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A Few Words of Advice for Lean Mentors

This past weekend, I once again had the pleasure of mentoring at Lean Startup Machine DC (#lsmdc). It’s always a great experience to be around so many people who are passionately involved in understanding and solving problems and changing the world. Over the course of the weekend, I spent more than 24 hours mentoring teams, and afterwards, I talked with many of the participants about the mentoring process, what was helpful, and what they wished had gone differently. Here are the primary things I learned.


Early on in the weekend it almost doesn’t matter what you do as much as it does the act of doing it. It is important for teams to get through their first Build-Measure-Learn loop quickly to get them over their fear of making the wrong decision and help them realize that they can pivot quickly. Encourage teams to get in front of customers early, even if their first experiment isn’t fully thought-out.

Start with the Problem, Not the Solution

Watch out for teams that dive right into designing their product. They often seem to be making lots of process and will tell you so if you drop by, but they are usually spinning their wheels, and need a kick to get out of the building.

Don’t Plan. Act.

When you’re building anything from scratch, it’s easy to get ahead of yourself. Remind teams not to worry about where the business is going to be in two years. Tell them to figure out the first step and then do it.

Be a Scalpel, Not a Firehose

To borrow from Dan Pink, “Your goal isn’t to demonstrate how much you know or to catalog your many insights, but to leave the audience with one idea to ponder — or better, one step to take.” These teams are surrounded by a myriad of information and it’s a challenge to take it all in. As a mentor, part of your job is to help them pinpoint the right information for the challenge that is immediately in front of them. One participant at #lsmdc explained, “The one thing I felt that all the mentors could do better is provide coaching on action steps. As in, ‘This is what you should do, and here’s how to do it'”.


Lean Startup Machine is a fast-paced weekend. Thinking over some decisions can be valuable, but many decisions don’t need hours of discussion and analysis. Make reversible decisions quickly. Timebox. Don’t wait. In one case, a team had set their minimum success criteria and the early data already showed they weren’t going to hit it. Their feedback: “Your suggestion to pivot immediately rather than continue waiting for survey results saved a great deal of time and frustration.”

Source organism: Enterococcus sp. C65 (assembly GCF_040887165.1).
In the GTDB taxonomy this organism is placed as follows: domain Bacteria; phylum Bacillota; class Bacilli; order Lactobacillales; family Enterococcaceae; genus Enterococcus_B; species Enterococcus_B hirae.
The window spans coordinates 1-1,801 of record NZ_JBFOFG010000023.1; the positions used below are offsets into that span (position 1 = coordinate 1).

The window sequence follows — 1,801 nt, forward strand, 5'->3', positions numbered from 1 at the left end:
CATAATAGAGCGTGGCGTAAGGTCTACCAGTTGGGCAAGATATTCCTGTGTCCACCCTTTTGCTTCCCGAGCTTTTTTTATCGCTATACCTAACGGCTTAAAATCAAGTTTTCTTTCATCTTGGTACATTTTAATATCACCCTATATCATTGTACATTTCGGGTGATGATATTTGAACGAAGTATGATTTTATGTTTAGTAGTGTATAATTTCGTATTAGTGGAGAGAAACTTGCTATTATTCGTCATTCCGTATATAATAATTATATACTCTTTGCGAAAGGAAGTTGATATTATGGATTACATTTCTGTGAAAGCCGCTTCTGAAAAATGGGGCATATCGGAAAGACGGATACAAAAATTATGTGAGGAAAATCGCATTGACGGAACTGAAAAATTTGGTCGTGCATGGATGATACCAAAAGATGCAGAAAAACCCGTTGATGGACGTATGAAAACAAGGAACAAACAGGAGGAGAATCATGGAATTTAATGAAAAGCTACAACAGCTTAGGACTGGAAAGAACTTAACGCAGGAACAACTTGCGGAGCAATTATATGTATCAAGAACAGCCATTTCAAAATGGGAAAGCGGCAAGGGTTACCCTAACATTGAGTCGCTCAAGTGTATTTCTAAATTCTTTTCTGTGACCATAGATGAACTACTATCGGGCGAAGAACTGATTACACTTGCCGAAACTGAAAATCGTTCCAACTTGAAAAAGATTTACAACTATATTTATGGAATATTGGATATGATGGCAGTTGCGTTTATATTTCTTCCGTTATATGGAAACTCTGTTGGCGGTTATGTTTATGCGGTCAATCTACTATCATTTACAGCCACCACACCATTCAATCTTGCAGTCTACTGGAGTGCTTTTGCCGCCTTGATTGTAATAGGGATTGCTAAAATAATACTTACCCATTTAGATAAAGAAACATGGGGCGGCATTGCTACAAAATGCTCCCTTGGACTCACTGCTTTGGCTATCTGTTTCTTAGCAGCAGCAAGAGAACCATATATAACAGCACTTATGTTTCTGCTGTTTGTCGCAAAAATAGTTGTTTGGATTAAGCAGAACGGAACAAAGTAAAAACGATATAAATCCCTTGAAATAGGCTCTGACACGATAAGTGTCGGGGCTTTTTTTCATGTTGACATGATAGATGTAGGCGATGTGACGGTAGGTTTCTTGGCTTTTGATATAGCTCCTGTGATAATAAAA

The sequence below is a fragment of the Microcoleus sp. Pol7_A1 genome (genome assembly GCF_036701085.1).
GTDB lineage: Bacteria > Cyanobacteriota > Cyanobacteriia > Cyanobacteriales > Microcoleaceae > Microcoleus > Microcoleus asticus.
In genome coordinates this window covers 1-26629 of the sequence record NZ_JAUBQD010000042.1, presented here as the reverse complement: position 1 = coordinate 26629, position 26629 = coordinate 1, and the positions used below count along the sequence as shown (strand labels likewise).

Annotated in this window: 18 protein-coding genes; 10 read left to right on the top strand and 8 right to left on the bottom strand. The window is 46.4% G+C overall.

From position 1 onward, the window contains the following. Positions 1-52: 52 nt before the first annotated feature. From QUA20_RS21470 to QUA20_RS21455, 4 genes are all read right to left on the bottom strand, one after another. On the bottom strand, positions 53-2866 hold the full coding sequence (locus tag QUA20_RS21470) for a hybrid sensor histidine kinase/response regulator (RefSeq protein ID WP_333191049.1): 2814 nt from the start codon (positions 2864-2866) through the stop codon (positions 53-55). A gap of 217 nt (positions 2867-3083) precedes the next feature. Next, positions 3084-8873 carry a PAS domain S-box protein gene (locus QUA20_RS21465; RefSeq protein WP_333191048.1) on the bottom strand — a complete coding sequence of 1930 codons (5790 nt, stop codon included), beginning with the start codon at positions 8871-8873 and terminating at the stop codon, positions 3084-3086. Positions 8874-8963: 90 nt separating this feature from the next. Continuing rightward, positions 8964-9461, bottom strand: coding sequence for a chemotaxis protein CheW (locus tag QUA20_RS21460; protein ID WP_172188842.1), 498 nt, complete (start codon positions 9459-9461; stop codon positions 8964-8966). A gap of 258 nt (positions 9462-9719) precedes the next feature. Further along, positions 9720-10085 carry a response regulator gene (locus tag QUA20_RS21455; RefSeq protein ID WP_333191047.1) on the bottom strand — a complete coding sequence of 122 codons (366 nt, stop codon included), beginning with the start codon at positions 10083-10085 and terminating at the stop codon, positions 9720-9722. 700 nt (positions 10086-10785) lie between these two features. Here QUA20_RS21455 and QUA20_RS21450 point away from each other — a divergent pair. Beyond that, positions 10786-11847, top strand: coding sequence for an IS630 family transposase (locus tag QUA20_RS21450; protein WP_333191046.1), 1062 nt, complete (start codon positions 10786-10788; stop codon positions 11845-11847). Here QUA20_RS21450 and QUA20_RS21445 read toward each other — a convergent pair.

Focus on Currency

As anyone who runs a business knows, cash is king. Other forms of currency are equivalent to some discounted value of cash. Letters of intent, email addresses, and people willing to give you the time of day are valuable to varying degrees, in many cases proportional to the amount of friction in the collection process (if all they had to do was click a button, that’s cheap; if they had to jump through some hoops and still bought in, you’re doing better). Remind teams that currency is crucial for validation. One participant said “the most impactful thing you did was to keep asking “Is anyone paying you yet?” — That helped keep me on track.”


Have your participated or mentored at an LSM event? What have you found worked well, or needed improvement? Add your thoughts in the comments below.

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3 Responses to A Few Words of Advice for Lean Mentors

  1. Elizabeth Page April 1, 2012 at 12:22 pm #


    Hi Teague,

    Kudos to all the mentors at DC StartUpMachine last weekend. Thanks especially to the social entrepreneur mentors–I spent so much time explaining what social entrepreneurship wasn’t that I lost traction right out of the gate, and were it not for the huge push from you and the other mentors, I may have spent my weekend working and spinning my wheels.

    Mentors were incredibly generous resulting in two pivots gleaned from insights directly from the customer development interviews. Priceless insight–priceless experience. Best weekend and best bang for the buck I ever spent on entrepreneurship training. Thanks-a-million.

  2. David Rees August 7, 2012 at 1:39 pm #

    Good thoughts Teague!

    In terms of action steps I would suggest narrowing even a bit more. For LSM I feel like our main goal is to ensure they understand the action steps in terms of the process vs. action steps for their specific case. As an example, instead of suggesting what changes their solution or problem hypothesis might need to pivot, instead talk about what actions/processes they could take to explore the problem space using the new information they had from customers.

    That is hard to do when you are being asked for “the answer” and the weekend clock is ticking – but they will obviously have many ideas and startups beyond the one they chose this weekend, and our goal is to give them them tools, process, and confidence to kick butt on all of those as well :).

    • Teague August 7, 2012 at 3:20 pm #

      Agreed. I do think the weekend is more about teaching people to use lean methodologies than it is about running them through one case.

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